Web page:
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Two Jewish People Shot in Probable Hate Crime, Los Angeles Man Arrested

Hate crimes against Jewish people
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According to the Anti-Defamation League, anti-Semitic attacks reached an all-time high in the US in 2021 — up 34 percent from 2020.

(CNN) — Police in Los Angeles have arrested a man suspected of shooting two Jewish people this week and are investigating the attacks as possible hate crimes, authorities said Thursday.

An "exhaustive" search for the suspect was launched after the victims were shot separately in the city's western Pico-Robertson neighborhood on Wednesday and Thursday, about three blocks apart, the Los Angeles Police Department said in a release.

Both victims were Jewish men, Los Angeles County Sheriff Robert Luna said. Officials have not publicly identified the victims or suspect.

"These attacks against members of our Jewish community in the Pico-Robertson neighborhood are absolutely unacceptable," Mayor Karen Bass said in a statement. "At a time of increased anti-Semitism, these acts have understandably set communities on edge. Just last December, I stood blocks away from where these incidents occurred as we celebrated the first night of Hanukkah together."

The shootings come amid a rise in anti-Semitic violence nationwide. According to the Anti-Defamation League, anti-Semitic attacks reached an all-time high in the US in 2021 — up 34 percent from 2020.

The suspect was found in Riverside County, about an hour's drive east of Los Angeles, police said. Detectives found several pieces of evidence, they said, including a rifle and handgun.

The announcement of the arrest confirmed earlier reporting by CNN, which was the first news organization to report the suspect was taken into custody.

Earlier, authorities said they were searching for a suspect described as an Asian male with a mustache and goatee, possibly driving a white compact car. A license plate recorded near the scene of one of the shootings assisted authorities in locating and arresting the suspect, a law enforcement source told CNN.

"The facts of the case led to this crime being investigated as a hate crime," Los Angeles police said.

The FBI is also investigating the attacks as hate crimes, Bass said in her statement.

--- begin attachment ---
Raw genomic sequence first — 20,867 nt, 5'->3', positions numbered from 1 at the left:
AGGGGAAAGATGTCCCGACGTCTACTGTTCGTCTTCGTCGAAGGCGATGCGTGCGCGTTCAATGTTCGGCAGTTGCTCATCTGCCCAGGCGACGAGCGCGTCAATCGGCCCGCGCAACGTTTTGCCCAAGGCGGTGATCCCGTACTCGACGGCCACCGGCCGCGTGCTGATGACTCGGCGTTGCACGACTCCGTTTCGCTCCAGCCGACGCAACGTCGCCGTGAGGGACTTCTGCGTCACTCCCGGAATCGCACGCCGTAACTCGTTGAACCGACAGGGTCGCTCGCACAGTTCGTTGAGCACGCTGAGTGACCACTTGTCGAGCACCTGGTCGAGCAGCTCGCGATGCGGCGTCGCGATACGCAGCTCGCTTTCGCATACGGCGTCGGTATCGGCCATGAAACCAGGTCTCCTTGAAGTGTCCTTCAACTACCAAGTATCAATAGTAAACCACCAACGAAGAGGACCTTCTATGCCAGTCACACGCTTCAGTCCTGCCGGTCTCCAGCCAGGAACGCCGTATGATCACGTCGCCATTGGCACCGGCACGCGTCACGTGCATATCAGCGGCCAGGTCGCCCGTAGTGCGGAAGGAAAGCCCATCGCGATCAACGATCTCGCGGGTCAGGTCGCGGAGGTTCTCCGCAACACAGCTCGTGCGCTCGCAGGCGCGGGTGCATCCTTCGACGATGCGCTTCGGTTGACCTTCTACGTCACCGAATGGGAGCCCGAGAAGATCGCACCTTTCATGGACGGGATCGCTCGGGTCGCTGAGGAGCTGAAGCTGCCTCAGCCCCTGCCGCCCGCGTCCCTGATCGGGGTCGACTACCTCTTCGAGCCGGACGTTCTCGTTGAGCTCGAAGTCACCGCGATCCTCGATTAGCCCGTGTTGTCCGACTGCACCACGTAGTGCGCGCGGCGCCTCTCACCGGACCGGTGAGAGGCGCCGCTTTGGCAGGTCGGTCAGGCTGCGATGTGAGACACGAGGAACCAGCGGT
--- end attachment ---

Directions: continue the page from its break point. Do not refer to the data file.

Federal agents responsible for domestic terrorism and hate crime investigations are examining the suspect's past to determine possible violations of federal law, a source familiar with the investigation told CNN.

At around 10 a.m. Wednesday, the first victim was walking to their vehicle when a man drove by and shot twice before fleeing the scene, a police spokesperson told CNN.

The following day, at around 8:30 a.m., the second victim was walking toward his home nearby when a man drove up and shot at him from inside a car, and then fled, the spokesperson said.

Both victims were taken to local hospitals and were in stable condition, the spokesperson said.

They were walking home from places of worship when they were shot, said Laura Fennell, Director of Communications for the Anti-Defamation League West.

The man shot Thursday is a member of the Beit El synagogue, which is about two blocks away from where police say he was shot, the synagogue confirmed to CNN. They did not identify the victim but said his injuries were minor.

"The victim that was shot today is a pillar of our community here at Beit El. He has been a dear member for many years," Beit El said in an email Thursday. They added, "The victim had just concluded morning prayer services, walked to his car donned in his kippah, and was shot three times at point-blank range."

"Our community is shaken to its core," by the two shootings, Beit El said. "But we are strong and united."

The synagogue said it is working with police to implement security measures. Luna also said Los Angeles police are increasing law enforcement presence and patrols around Jewish places of worship.

"The Los Angeles Police Department is aware of the concern these crimes have raised in the surrounding community. We have been in close contact with religious leaders as well as individual and organizational community stakeholders," the department's release said.

The investigation, which also includes state authorities, is ongoing and more information will be released in the coming days, police said.

The shootings in Los Angeles happened just a week after San Francisco authorities added a hate crime enhancement to charges against a man they said fired a replica gun inside a Bay-area synagogue earlier this month. No one was hurt.

The hate crime allegation against the suspect is tied to statements he made during the incident as well as social media posts he made involving "several postings of an individual in Nazi-type clothing," San Francisco District Attorney Brooke Jenkins said in a news conference. An attorney for the suspect, Deputy Public Defender Olivia Taylor, said outside the courthouse that the man is "not guilty of any hate crime."

Days earlier in New Jersey, a man allegedly threw a Molotov cocktail at a synagogue in Bloomfield in an arson attempt. The suspect has been charged with a federal crime.

And in December, a 63-year-old man was assaulted in New York's Central Park in what police called an anti-Semitic attack.

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